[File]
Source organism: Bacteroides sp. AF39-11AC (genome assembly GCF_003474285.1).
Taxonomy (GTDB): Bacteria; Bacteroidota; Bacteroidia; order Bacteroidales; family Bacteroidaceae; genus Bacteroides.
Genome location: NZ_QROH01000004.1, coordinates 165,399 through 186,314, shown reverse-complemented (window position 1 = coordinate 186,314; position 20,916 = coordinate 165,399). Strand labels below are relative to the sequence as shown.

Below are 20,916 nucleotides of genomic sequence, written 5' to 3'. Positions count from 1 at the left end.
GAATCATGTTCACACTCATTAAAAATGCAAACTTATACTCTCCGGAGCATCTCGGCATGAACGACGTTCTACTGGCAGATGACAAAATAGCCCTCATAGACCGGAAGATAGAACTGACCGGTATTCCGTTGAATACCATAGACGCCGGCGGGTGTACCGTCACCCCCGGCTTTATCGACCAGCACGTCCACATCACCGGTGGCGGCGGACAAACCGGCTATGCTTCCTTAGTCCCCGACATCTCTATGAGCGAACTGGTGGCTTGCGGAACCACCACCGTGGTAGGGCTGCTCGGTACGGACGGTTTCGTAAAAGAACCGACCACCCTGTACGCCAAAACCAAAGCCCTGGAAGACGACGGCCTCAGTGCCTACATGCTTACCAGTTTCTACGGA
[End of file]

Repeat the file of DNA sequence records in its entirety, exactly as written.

Source organism: Bacteroides sp. AF39-11AC (genome assembly GCF_003474285.1).
Taxonomy (GTDB): Bacteria; Bacteroidota; Bacteroidia; order Bacteroidales; family Bacteroidaceae; genus Bacteroides.
Genome location: NZ_QROH01000004.1, coordinates 165,399 through 186,314, shown reverse-complemented (window position 1 = coordinate 186,314; position 20,916 = coordinate 165,399). Strand labels below are relative to the sequence as shown.

Below are 20,916 nucleotides of genomic sequence, written 5' to 3'. Positions count from 1 at the left end.
GAATCATGTTCACACTCATTAAAAATGCAAACTTATACTCTCCGGAGCATCTCGGCATGAACGACGTTCTACTGGCAGATGACAAAATAGCCCTCATAGACCGGAAGATAGAACTGACCGGTATTCCGTTGAATACCATAGACGCCGGCGGGTGTACCGTCACCCCCGGCTTTATCGACCAGCACGTCCACATCACCGGTGGCGGCGGACAAACCGGCTATGCTTCCTTAGTCCCCGACATCTCTATGAGCGAACTGGTGGCTTGCGGAACCACCACCGTGGTAGGGCTGCTCGGTACGGACGGTTTCGTAAAAGAACCGACCACCCTGTACGCCAAAACCAAAGCCCTGGAAGACGACGGCCTCAGTGCCTACATGCTTACCAGTTTCTACGGA